The St. Regis Red Snapper Bloody Mary Mix, created exclusively by Arrowhead Farms

Bloody marys are comfort food in alcoholic beverage form. Perfect for breakfast, or lunch, or before dinner, they provide just the right balance of healthy indulgence. And, it turns out, they are eminently adaptable: St. Regis hotels around the world have tweaked the classic recipe to come up with more than 40 signature marys. Meaning even if you can’t travel the world in person, you can still drink your way around the globe. Let’s just hope the next shortage isn’t tomato juice. 

Pizza from Loews

Fresh pizza with tomatoes, cheese and mushrooms on wooden table closeup

Looking for at-home pizza inspiration? Loews Hotels can help with its roundup of pizza recipes from hotels around the U.S. Start with the recipe for its pizza dough and then decide your destination by choosing among favorite toppings at hotels in Chicago, Miami, Orlando, and Minneapolis. 

Breakfast Foods and More Snacks from B&Bs

Gooey Coffee Cake

You know who really has their comfort-food offerings perfected? Bed and breakfast owners. BBOnline’s collection of recipes from B&Bs around the United States includes but doesn’t limit itself to breakfast. There are also dinner recipes, breads, desserts, appetizers, and more. From award-winning coffee cake to pecan pie cheesecake, these recipes will help you bring home that warm, welcoming feeling that B&Bs are known for.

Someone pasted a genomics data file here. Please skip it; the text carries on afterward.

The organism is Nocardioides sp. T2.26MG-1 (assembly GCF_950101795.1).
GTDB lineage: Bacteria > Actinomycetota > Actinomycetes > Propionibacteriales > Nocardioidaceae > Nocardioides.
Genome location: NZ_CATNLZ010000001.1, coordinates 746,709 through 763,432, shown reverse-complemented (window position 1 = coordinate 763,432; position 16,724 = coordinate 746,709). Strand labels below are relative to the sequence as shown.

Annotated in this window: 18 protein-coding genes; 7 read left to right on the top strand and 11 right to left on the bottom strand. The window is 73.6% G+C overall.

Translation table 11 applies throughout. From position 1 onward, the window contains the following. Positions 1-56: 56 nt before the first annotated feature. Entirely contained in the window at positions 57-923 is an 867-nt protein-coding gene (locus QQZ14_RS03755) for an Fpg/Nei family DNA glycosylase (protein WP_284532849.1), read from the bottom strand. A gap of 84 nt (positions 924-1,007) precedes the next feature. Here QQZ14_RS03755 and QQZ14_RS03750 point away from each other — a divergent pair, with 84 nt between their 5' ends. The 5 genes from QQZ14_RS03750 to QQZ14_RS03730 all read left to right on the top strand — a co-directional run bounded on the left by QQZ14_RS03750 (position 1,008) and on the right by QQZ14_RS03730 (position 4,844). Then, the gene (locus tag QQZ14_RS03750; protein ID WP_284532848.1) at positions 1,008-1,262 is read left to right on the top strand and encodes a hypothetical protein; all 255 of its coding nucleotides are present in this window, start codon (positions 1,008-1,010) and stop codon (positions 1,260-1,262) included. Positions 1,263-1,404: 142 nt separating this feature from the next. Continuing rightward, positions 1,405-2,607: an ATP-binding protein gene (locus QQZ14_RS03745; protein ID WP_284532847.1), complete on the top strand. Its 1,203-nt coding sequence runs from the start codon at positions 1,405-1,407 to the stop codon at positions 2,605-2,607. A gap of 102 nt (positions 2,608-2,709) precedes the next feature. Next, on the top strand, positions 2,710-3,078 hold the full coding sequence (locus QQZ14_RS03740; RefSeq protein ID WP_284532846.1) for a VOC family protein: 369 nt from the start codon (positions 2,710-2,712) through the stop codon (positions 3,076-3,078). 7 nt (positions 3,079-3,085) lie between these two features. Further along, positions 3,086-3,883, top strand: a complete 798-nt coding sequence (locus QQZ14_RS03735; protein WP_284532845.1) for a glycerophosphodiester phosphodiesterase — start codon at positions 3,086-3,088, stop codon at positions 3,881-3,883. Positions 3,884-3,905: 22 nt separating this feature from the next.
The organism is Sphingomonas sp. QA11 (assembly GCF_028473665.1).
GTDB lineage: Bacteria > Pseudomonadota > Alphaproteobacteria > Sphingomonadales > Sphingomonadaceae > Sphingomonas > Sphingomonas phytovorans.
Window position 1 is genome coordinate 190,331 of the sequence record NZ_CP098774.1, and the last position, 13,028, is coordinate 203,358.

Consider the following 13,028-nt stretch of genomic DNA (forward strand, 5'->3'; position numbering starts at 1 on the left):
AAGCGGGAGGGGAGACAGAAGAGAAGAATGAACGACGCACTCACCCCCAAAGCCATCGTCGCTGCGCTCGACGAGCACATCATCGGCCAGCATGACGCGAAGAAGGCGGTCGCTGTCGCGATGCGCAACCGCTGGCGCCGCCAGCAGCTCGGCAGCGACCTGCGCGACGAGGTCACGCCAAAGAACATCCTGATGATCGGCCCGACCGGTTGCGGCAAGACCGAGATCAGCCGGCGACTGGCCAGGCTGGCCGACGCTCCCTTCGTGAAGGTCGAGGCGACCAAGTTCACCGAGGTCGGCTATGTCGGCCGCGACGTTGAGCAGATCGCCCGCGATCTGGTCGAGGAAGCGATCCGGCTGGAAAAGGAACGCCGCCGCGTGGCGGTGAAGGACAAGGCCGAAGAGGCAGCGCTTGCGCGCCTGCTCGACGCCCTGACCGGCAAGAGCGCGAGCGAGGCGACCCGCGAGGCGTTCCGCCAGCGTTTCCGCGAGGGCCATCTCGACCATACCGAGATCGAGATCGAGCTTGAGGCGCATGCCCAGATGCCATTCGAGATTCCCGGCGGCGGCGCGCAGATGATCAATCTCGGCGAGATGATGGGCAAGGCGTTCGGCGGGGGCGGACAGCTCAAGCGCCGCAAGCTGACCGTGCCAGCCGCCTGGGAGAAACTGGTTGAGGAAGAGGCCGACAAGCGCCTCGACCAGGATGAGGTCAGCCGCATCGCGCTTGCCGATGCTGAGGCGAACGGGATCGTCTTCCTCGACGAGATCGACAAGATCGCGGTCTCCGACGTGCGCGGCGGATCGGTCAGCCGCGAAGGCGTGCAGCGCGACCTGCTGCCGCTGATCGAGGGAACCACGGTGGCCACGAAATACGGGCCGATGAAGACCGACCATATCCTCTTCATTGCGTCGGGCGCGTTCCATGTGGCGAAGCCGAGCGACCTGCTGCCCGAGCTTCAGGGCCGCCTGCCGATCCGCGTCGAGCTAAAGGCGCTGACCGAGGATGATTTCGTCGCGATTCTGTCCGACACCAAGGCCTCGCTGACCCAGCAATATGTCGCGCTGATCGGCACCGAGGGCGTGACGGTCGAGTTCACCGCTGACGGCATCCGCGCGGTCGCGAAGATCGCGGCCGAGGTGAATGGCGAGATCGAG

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At Home Staycation

What Travel Editors Are Doing During Quarantine

As travel editors, we’re happiest plotting our next trip, charting out all our side trips, and then mapping out every meal. Give us some frequent-flyer miles to cash in and we’re in heaven. Now that we’re doing our part to stay home and flatten the curve, we’ve had to find other ways to occupy our time. Thankfully all our exploring has made us a curious bunch, so we’re using this time to test new recipes, learn a language, even try our hand at kombucha. If you’re a fellow jet-setter that needs ideas for quarantine activities, steal some of ours below. 

Baking Bread

Laura's Sourdough Bread.
Photo Courtesy of Laura Hinely

“Instead of photographing hotels all over the world right now, I’m taking pictures of golden, crusty loaves of bread, fresh from the oven in my small Brooklyn apartment. When I’m traveling, frequenting local bakeries is a number one priority. But right now, I have an unprecedented amount of time to perfect my own bread-making skills. During the first week of quarantine, my friend gave me some of her sourdough starter, so I feel connected to friends making bread from the same starter at the same time. Plus it gives me one less reason to go to the supermarket, makes me feel self-sufficient, and the rewards are delicious in the most comforting of ways. If you want to give it a go, I swear by this no-knead recipe from King Arthur Flour” —Laura Hinely, Senior Photo Editor at Oyster